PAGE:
An investigation by the Health Protection Agency (HPA) of cases of hepatitis A from July to December last year revealed the total of seven cases in which sun dried tomatoes were implicated.
The hepatitis A was identical to a strain from a previous outbreak associated with sun-dried tomatoes in the Netherlands.
Seven people developed symptoms of hepatitis A, which is infectious and can lead to fatal liver complications.
Four of them were hospitalized by the illness but have now been given the all-clear.
Neither of the patients had traveled to a country with a high risk of hepatitis in the previous three months and both had eaten ‘substantial’ amounts of sun-dried tomatoes.
However, health protection officials fear contaminated samples or other foods containing them could still be on sale or lurking in kitchen cupboards.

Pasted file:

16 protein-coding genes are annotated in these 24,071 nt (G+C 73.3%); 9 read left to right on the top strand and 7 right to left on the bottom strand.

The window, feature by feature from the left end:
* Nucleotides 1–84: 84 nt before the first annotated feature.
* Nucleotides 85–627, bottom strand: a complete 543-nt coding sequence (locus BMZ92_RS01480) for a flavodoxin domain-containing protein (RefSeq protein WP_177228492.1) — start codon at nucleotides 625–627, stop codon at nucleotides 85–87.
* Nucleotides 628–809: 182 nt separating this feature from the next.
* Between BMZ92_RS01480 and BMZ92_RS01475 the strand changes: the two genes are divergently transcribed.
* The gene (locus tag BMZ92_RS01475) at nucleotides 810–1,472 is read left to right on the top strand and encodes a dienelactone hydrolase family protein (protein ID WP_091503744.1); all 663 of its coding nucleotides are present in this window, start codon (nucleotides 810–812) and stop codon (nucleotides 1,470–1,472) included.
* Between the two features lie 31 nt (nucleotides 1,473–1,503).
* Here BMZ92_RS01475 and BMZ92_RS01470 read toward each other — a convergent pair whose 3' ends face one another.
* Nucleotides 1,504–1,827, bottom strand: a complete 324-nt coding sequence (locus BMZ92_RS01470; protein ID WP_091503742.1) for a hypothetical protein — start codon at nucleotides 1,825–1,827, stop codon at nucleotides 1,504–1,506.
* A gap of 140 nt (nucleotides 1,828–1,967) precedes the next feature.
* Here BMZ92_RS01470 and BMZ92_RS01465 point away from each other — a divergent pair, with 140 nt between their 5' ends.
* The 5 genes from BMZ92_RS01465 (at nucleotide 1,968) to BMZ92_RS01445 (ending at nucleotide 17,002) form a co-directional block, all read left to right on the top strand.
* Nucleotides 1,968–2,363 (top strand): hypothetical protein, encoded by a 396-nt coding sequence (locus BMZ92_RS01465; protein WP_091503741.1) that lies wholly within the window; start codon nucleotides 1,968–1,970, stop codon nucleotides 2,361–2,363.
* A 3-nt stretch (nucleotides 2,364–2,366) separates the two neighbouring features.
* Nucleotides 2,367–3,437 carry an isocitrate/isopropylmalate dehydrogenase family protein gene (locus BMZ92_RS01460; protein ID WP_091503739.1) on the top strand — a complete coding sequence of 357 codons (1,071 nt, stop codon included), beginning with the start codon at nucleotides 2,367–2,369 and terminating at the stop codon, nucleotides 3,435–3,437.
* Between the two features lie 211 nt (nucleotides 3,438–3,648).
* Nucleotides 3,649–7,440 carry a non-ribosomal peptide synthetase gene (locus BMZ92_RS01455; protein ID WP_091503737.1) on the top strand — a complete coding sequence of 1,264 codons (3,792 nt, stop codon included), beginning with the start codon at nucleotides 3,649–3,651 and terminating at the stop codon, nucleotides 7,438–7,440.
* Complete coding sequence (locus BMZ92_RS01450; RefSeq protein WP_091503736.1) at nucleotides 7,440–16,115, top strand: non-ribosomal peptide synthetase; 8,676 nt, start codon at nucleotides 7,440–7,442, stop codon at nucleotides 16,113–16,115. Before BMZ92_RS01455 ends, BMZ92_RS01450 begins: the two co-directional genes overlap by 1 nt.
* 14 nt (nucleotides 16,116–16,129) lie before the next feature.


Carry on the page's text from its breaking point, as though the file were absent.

This is because they are unable to test food for the virus and do not know which brand of sun-dried tomato is responsible.
The British government’s HPA are on the alert for further cases after the two men and five women became ill.
Previous hepatitis A outbreaks have been linked to sun dried tomatoes, which have become an increasingly popular ingredient in middle class kitchens and favorite of TV celebrity chefs.
The virus is carried by human feces and can be passed on through contaminated food or water, especially as a result of poor hygiene during the preparation of food.
Symptoms appear around 28 days after infection and include aches, loss of appetite, abdominal discomfort, fever and fatigue. Patients may also develop itchy skin and jaundice which can last several months.
In the most serious cases, acute hepatitis A can develop into fulminant hepatitis A in which toxins attack the liver, leading to life-threatening complications.
Hepatitis A is diagnosed by a blood test, but there is no treatment other than rest and fluids.
It is the only common food borne disease preventable by vaccine before it could infect to anyone. Once infected around half of these patients will need a liver transplant to survive.